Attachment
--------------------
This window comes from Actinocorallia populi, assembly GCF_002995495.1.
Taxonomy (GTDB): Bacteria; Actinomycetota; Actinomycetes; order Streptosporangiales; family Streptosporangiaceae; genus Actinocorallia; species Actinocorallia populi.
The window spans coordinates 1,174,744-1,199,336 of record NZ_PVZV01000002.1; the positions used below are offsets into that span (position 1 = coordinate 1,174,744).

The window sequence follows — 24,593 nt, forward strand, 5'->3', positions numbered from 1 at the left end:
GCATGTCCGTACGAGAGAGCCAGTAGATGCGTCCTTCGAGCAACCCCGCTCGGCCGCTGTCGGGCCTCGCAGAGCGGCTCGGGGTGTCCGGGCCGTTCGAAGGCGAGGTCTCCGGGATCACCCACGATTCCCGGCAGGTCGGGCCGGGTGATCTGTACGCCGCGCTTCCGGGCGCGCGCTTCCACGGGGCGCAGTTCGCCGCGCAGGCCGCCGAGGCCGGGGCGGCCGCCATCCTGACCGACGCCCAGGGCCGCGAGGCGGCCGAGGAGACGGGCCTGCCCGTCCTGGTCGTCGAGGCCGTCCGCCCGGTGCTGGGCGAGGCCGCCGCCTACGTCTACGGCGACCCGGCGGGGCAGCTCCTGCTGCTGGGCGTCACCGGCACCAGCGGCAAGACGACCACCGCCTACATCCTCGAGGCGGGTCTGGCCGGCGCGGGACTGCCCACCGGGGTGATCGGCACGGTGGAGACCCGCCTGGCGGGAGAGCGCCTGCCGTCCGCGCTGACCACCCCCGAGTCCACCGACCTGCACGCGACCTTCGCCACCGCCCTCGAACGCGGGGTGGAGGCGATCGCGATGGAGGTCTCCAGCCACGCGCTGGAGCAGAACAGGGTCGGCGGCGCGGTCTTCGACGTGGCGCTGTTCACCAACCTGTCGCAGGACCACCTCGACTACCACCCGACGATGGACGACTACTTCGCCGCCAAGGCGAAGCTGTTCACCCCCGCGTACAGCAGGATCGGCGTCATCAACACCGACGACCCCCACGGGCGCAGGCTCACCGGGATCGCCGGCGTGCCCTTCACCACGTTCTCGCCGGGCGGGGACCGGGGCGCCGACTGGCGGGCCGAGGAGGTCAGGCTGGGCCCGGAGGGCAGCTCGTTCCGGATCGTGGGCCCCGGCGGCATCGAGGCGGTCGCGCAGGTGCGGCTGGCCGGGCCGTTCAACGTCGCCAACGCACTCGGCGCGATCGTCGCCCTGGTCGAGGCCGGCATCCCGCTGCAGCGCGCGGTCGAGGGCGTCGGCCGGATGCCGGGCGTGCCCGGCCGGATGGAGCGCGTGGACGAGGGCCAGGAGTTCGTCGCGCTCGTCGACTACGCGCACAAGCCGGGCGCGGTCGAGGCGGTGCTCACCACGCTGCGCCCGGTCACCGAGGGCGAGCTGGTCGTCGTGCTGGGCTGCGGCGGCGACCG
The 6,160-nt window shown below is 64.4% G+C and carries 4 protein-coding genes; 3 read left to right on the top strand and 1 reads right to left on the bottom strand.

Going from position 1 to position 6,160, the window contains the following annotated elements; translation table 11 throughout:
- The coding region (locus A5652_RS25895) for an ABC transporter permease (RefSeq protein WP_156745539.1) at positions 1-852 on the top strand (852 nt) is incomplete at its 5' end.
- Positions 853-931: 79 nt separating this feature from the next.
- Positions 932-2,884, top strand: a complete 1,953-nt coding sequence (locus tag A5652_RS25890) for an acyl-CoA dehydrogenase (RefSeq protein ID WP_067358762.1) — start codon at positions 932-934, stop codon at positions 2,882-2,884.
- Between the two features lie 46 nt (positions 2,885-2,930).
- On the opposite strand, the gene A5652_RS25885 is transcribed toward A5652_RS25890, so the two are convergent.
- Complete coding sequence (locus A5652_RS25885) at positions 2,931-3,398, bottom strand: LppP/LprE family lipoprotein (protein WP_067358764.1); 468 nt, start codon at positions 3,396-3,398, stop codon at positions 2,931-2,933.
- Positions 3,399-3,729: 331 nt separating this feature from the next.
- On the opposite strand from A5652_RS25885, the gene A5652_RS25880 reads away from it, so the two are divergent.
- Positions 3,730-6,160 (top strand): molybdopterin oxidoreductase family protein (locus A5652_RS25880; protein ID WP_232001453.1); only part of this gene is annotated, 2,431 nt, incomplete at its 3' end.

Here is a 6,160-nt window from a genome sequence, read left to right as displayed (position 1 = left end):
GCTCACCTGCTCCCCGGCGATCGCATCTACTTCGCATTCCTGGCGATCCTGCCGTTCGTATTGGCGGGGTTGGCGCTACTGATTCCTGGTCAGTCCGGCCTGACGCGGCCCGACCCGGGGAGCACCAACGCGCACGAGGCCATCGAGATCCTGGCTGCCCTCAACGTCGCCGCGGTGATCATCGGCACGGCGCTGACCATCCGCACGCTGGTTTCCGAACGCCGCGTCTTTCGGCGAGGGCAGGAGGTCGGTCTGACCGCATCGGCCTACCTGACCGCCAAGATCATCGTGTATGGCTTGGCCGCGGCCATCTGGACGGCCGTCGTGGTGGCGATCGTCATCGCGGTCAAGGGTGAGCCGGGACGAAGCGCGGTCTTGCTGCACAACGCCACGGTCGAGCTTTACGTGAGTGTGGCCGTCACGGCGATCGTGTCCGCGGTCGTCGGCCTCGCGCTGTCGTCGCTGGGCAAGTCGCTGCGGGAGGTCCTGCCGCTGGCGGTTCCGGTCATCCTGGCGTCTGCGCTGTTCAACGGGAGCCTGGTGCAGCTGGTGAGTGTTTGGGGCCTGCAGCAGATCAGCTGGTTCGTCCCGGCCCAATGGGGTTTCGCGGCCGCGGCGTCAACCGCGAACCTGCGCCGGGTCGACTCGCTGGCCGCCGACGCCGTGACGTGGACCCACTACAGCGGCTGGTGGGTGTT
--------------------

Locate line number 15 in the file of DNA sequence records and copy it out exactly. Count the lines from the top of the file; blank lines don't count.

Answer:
- On the opposite strand from A5652_RS25885, the gene A5652_RS25880 reads away from it, so the two are divergent.